With Steve Jobs’ recent passing and new biography on the bookshelves it’s been nearly impossible to avoid learning something about the guy who completely re-engineered some pretty major markets: portable music player, cell phones, and now the tablet computer. The thing that has intrigued me as we wash in the continuous stream of Jobs exposure is how he seemed to successfully embrace a number of contradictions. A Zen student/philosopher but also tyrannical to the point of one former colleague suggesting he would’ve made an excellent King of France. He was solidly in the billionaires club yet lived in a very modest home that he often left unlocked.
But the most interesting contradiction to me was his ability to wrap simplicity and complexity all into one design. The ipod operationally is phenomenally simple for the user – effectively 5 buttons and a touch-sensitive wheel on top. That said the guts of the ipod address some of the toughest challenges in engineering including data storage capacity, long battery life, and robustness of the sensitive internals in the face of misuse/abuse by music lovers.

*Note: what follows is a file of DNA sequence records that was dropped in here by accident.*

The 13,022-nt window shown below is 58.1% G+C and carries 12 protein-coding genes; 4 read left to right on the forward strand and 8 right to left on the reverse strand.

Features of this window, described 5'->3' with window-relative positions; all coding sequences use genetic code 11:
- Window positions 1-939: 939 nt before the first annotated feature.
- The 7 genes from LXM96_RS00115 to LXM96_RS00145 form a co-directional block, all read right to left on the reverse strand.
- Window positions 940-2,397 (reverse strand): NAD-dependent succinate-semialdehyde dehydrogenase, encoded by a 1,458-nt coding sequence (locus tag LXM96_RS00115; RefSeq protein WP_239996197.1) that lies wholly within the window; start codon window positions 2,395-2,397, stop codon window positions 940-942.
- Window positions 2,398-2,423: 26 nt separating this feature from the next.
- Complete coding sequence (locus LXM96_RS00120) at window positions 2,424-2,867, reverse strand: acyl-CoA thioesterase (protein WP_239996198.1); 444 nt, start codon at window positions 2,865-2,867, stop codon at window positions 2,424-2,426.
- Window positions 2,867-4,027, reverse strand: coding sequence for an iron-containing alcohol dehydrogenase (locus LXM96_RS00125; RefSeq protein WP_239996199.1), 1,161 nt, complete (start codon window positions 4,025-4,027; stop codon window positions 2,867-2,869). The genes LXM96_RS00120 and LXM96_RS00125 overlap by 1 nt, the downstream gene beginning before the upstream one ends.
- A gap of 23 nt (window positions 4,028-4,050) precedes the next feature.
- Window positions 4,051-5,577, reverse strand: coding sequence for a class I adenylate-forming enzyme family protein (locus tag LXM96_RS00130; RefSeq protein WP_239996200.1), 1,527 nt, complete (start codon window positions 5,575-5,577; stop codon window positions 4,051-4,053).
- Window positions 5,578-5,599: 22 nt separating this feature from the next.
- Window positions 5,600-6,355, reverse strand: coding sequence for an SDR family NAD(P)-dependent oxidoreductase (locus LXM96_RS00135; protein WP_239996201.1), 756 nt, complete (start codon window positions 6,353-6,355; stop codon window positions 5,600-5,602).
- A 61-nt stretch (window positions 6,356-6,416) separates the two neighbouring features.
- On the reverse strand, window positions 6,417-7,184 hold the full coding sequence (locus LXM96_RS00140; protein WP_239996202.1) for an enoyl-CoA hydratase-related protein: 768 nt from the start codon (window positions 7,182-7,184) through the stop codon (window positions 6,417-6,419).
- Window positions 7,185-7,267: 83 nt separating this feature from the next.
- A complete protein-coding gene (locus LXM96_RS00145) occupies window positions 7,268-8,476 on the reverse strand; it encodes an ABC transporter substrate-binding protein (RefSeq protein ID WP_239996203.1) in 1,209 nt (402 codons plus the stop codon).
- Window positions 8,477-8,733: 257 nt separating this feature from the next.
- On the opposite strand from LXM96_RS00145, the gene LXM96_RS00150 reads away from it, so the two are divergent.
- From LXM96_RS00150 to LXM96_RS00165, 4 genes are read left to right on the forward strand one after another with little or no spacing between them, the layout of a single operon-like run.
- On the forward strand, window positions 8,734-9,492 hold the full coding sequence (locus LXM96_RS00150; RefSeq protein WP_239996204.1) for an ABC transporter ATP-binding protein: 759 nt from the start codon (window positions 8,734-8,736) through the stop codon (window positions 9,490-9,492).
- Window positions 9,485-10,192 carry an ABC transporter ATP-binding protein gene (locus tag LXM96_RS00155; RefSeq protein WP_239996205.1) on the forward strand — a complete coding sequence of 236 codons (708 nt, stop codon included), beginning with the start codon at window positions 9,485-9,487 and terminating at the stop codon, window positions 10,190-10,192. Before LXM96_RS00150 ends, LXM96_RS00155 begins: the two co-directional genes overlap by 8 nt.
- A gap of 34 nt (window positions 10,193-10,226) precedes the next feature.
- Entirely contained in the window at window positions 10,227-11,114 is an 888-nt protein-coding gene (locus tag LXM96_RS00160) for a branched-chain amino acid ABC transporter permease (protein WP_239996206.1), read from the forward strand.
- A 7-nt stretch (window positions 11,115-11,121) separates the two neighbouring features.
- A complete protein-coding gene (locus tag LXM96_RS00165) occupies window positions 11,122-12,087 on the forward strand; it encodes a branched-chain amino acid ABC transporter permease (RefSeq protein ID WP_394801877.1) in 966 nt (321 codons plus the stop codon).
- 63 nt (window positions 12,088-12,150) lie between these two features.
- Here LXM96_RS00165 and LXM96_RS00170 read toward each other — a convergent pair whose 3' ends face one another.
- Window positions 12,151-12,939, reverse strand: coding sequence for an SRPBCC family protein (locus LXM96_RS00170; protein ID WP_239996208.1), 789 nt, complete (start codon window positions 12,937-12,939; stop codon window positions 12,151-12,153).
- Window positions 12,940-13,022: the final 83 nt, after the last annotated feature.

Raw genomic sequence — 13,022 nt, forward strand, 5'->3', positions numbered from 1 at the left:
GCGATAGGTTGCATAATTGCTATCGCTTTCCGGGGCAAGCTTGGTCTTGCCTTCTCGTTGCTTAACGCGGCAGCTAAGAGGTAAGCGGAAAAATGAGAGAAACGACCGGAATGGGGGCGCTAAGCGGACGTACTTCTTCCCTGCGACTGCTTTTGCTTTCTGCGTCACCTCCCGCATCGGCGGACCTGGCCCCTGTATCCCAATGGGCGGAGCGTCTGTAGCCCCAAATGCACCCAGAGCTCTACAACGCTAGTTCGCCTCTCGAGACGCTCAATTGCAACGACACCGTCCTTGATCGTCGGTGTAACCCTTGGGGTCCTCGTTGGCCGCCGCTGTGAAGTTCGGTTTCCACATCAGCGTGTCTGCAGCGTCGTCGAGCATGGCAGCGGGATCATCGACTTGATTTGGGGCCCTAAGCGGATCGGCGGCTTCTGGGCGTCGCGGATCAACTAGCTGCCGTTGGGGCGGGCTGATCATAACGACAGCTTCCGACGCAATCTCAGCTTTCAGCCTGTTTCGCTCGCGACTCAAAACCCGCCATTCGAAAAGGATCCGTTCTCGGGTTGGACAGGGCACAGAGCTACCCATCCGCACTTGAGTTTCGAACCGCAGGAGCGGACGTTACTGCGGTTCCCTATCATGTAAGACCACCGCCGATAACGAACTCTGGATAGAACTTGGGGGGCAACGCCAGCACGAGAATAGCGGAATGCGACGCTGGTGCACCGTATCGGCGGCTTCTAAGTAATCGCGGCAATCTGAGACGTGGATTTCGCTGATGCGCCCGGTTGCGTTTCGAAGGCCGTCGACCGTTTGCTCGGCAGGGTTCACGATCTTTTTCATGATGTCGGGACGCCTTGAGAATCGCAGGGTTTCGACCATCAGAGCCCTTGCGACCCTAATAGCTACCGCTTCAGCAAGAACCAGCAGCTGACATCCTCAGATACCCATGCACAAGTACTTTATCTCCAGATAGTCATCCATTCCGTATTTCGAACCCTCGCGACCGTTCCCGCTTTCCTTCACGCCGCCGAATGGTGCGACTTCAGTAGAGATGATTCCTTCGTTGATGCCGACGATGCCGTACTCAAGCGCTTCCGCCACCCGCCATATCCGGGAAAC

As software designers we struggle with this same issue. We love to put great features into our tools but too many features, if not well organized and laid out, can quickly lead to analysis paralysis and an unhappy user.
In your public finance plans and client presentations, you may have the hard work and complexity done…but have you got the simplicity? How much Apple is in there?